If the Brody/Heather/Jenny triangle introduces some of the pilot’s initial schisms, they are also wrapped up in the type of personal problems that people in that phase of dating in which newness wears off and insecurity creeps in. There have been no real strong markings of time passing this season, so it’s unclear exactly how long Brody and Jenny have been dating. But it hasn’t been long enough for Heather to come up, never mind the fact that she and Brody actually lived together at one point. Those types of issues go beyond understanding what a derivative is and get to the heart of that couple’s future. Again: we know the pair isn’t going to break up over this. But these two characters don’t, which makes their duet on Pink’s “Just Give Me A Reason” have more weight and emotion than one could reasonably expect from a show this (intentionally) silly. Brody is literally singing for their relationship at that point, and her acceptance of his musical apology is beautifully conveyed in that moment by Heelan. Hers is not an expression easily identified by the studio audience, nor is Harvard’s reaction behind her as he closes his fists in slow-motion agony. It’s a staple of Bill Lawrence shows to include moments of pathos in his programming, but that doesn’t mean those moments are any easier to earn now than at the beginning of Scrubs. The sensibilities that he and co-creator Greg Malins bring to Ground Floor lets the show play broadly until bringing the audience in for a devastatingly simple but still-powerful sucker punch.

Their duet is the kind of moment that can overshadow an entire episode, and it’s worth noting that “Woman On Top” is an imperfect episode with some absolutely perfect moments. But that’s Ground Floor as a whole, especially over its last month’s batch of episodes. Viewed from afar, the show isn’t doing a damn thing new with the genre. But upon closer inspection, the show is simply trying to bring back elements of television comedy that never go out of style. The show is filled with caricatures that are rapidly developing into full-blooded characters, and that transition is always exciting to watch. My heart even broke a little for Harvard as Jenner started to sing, which was an odd feeling to experience for a man who served as a bearded impediment over the first three episodes. Ground Floor is a show that makes things look so easy at times that it’s difficult to remember how difficult this is to pull off. If you need any quick reminders, look over at Anger Management. Actually, don’t. Keep your eyes focused on this instead. It’s crowded out there on the cable dial, but this show is worth your attention and investment. It may not come with the same guarantees as the fixed-rated CD in which Brody invested the savings of Jenny’s coworkers. But its returns have been steadily growing all the same.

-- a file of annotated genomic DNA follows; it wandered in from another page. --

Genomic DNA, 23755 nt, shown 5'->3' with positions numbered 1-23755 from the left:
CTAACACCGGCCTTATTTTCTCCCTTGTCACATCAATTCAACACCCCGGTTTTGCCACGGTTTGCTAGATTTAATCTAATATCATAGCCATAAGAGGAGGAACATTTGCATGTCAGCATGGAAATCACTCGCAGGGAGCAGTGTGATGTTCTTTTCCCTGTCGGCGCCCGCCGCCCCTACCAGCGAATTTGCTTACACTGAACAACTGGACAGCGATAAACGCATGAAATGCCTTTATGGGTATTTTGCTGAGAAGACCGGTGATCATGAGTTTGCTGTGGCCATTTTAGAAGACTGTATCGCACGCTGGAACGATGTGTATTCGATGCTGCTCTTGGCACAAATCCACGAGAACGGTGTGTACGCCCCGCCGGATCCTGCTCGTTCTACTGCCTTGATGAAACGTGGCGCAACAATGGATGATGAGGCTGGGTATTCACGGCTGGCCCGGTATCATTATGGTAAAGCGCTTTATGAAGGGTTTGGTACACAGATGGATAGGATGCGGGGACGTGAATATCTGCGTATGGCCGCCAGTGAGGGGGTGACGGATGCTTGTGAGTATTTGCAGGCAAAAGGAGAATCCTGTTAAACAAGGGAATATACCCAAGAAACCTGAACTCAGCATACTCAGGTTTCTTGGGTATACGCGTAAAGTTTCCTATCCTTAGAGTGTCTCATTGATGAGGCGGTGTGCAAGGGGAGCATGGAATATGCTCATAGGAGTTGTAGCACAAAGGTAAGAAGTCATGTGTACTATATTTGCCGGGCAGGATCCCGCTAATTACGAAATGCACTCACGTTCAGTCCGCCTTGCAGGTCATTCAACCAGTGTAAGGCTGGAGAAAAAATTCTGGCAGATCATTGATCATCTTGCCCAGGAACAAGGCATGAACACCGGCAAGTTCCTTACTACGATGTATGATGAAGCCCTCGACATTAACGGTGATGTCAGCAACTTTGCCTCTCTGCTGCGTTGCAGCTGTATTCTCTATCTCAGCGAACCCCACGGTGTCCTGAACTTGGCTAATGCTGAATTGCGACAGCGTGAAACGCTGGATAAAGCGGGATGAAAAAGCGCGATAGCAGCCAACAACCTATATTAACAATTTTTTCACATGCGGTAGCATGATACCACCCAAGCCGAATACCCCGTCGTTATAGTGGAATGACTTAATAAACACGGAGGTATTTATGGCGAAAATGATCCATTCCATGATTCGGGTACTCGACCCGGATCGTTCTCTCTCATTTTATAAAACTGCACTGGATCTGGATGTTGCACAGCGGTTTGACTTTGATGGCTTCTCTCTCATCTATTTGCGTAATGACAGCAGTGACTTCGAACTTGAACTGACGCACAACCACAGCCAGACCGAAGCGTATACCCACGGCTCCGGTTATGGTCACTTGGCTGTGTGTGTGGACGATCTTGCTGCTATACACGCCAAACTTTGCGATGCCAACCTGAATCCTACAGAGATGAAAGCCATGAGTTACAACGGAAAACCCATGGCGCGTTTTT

Stray observations:

  • "She's pitchy, by the way!" That felt like the most overt reference to Pitch Perfect, although possibly aca-unintentional.
  • Yes, it’s on the nose to have Brody and Jenny harmonize well together while his duet with Heather on “Baby, One More Time” was semi-hideous. But come on: Astin and Heelan sounded damn good together.
  • "I love your hatred! I bathe in it! It makes my beard grow!" God, Harvard’s going to be my favorite character by season end, isn’t he?
  • “You know what that painting means? It means I love my wife.” I’m learning to accept that McGinley isn’t playing Dr. Perry Cox, but it’s still strange to hear so many nice things coming from his mouth.
  • Heather takes Stevia with her coffee, so I’m guessing she won’t be long for this world should she run afoul of any meth dealers in Chicago.